There is one stand-out performance in the production: Sandi Toksvig is noticeably excellent as the bird-like, snobby Vi. The scenes where Vi is simply thrilled to meet Mel, as she is a person who is unchipped and therefore could potentially actually hurt her, are highly enjoyable and thought-provoking. Peter Rae as Druan is deliciously menacing in some early scenes with Bonnie Langford. John Stahl is very limited though by the constraints of the mono-tonal Whitenoise and the rest of the cast simply put in competent efforts...
This story (perhaps with a less ambitious setting and perhaps toned down violence) would have made an excellent substitute for the tragic Paradise Towers of Season 24. It is, in short, a very enjoyable, thought-provoking story which, like much of Season 26, makes a great deal more sense on the second listening. This may mean that those who are casual fans may simply get confused early on and give up on it.
A Review by Brian May 17/7/14
Red is a fascinating story, firstly because of the diverse assortment of influences detectable. It's a disquieting picture of a future urban dystopia in the literary sci-fi vein (Huxley, Orwell and many others). Then there are two films, one you'll know of, the other probably not. The first is the 1998 demonic thriller Fallen, which Red updates with a technological angle. The second is an early 1980s Australian sci-fi/horror flick called Crosstalk, which I actually haven't seen. I was too young at the time, but I did view the trailer on television. A number of graphic images combined with the tagline "Only the computer saw the murder and liked what it saw" lodged in my mind. Listening to Red brought it back vividly. (As writer Stewart Sheargold is Australian, I'm hoping he's actually seen Crosstalk, or at least the ad, so I can boast I'm correct in discerning it as a source!)
There's also some previous Doctor Who on show. There are echoes of Paradise Towers (future urban dystopia again), deriving the best, or rather the potential unseen best, from that season 24 tale. The masochistic, voyeuristic and bloodthirsty characters are wonderfully grotesque in a true Sawardian way, although there's no cynicism, just sympathy and repulsion.
Anyhow, Red brings to mind all the above. What's even more impressive is that the finished product is a strikingly original story. It's difficult to summarise concisely but, in a nutshell, it's about the consequences of relinquishing responsibility for your actions; in this scenario, a community has divested theirs to a computer. While the wider concern of general accountability remains pertinent, Sheargold concentrates, as he attests in the author's note, on the removal of violence. This implies, of course, that Red will be a violent story. And it certainly is. It also contains some truly disturbing moments and some real freak-out ones (which the technical staff go to town on!), but overall retains the sense of humour you expect from Doctor Who. It's complex but never convoluted and contains strong dialogue, including some great speeches for the Doctor as he condemns what he sees around him. The cast is an excellent one, and for once I am unable to nominate a favourite. Like Colin Baker, Bonnie Langford has been given some great material to work with by Big Finish and she responds accordingly. Sylvester McCoy has one of his better turns, getting to be sinister and express righteous anger, both of which are his strengths. While over-emoting isn't his forte, he does a pretty good job at it here, with some creepy moments of possession.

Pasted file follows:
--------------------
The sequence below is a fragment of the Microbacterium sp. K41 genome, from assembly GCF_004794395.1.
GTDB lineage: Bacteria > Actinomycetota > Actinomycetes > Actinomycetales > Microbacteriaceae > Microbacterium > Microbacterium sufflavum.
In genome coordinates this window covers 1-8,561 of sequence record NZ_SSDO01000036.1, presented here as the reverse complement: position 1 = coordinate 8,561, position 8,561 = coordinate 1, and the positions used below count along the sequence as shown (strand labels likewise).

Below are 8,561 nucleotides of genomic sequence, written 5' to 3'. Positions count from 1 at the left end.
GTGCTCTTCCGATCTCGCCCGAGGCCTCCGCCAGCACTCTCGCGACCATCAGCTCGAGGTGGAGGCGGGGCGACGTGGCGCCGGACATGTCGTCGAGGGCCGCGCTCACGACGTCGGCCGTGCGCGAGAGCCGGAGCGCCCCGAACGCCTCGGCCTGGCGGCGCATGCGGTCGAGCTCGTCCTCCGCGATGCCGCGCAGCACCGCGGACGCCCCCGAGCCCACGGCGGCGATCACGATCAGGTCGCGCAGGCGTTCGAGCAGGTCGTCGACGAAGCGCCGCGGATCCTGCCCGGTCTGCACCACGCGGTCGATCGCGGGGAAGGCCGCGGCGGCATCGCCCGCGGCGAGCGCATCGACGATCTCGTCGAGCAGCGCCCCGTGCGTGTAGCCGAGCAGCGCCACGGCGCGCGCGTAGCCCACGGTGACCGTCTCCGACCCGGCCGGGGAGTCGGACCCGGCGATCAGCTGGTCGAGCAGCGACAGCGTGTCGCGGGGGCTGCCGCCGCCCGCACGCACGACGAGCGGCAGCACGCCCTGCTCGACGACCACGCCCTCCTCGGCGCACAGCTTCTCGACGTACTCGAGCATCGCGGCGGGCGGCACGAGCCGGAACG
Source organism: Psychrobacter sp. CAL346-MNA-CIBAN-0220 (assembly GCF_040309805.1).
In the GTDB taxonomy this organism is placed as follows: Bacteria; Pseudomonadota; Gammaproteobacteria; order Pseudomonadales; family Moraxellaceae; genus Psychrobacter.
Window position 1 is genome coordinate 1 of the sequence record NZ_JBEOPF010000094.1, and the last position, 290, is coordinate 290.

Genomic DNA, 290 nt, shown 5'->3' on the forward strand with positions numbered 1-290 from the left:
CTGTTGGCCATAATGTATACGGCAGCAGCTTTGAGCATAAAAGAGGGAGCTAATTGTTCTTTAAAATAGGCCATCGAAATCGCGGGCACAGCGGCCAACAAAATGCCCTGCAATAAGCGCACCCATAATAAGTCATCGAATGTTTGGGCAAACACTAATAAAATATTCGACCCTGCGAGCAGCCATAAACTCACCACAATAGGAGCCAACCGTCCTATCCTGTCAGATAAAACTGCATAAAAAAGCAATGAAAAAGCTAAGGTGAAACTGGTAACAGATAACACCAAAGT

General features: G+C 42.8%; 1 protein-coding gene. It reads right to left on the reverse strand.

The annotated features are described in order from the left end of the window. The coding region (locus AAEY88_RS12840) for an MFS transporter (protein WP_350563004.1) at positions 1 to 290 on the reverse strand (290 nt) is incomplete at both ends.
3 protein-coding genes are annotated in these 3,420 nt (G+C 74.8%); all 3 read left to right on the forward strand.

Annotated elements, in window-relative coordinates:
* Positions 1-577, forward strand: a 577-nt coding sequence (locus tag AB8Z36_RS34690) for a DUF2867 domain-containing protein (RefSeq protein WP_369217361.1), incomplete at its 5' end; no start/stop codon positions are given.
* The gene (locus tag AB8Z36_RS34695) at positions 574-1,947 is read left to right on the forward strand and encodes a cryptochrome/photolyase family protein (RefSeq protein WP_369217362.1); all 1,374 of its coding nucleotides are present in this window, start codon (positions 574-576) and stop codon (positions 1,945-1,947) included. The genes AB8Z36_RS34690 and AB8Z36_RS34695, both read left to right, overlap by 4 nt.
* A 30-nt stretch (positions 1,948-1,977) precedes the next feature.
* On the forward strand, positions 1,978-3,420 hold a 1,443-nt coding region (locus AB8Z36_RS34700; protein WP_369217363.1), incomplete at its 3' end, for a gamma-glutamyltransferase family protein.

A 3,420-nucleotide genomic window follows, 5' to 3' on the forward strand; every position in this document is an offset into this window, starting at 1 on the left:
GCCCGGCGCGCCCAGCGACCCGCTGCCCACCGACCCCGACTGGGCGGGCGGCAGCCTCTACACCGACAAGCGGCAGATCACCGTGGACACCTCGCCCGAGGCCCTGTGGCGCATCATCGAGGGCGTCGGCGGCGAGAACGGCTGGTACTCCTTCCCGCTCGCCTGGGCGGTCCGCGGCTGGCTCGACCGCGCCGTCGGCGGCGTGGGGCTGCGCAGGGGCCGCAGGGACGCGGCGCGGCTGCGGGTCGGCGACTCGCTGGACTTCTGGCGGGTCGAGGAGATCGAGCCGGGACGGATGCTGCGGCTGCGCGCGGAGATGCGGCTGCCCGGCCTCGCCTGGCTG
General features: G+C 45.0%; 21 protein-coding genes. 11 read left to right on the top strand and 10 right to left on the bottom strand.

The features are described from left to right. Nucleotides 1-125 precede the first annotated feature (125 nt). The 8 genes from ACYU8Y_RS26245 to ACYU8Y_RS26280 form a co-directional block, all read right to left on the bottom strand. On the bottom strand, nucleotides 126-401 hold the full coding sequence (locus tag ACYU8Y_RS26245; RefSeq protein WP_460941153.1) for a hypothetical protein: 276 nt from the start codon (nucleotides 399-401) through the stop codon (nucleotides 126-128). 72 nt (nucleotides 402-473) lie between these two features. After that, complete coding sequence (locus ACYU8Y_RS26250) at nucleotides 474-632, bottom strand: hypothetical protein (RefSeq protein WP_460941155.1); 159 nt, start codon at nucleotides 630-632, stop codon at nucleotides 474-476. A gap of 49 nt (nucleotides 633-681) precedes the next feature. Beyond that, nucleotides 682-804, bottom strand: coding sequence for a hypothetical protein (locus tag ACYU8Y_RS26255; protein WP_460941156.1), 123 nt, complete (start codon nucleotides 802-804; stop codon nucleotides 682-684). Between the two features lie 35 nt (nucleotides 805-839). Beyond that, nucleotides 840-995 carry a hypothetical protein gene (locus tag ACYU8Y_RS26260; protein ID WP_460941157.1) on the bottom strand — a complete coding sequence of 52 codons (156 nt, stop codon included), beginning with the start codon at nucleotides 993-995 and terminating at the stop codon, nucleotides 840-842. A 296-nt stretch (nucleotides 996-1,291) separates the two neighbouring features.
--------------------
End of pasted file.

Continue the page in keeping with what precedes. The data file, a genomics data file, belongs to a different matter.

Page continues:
If there is one weak aspect to Red, it's the actual murder mystery itself. Despite the Fallen-esque nature of the murders, a single culprit is frequently hinted at, whose identity you expect to be revealed at an appropriate moment; i.e., an episode ending. This duly occurs, but the unmasking isn't the result of any clever detective work. It just sort of happens, with a bit of clever but superfluous wordplay thrown in. But if that means Sheargold is no Agatha Christie, then he's not alone in the Doctor Who world; The Robots of Death, the story always equated with the famous crime author, reveals its guilty party in a far worse way.
But that's a minor complaint. This is very good, well worth the effort and stands up to repeated listening. 8.5/10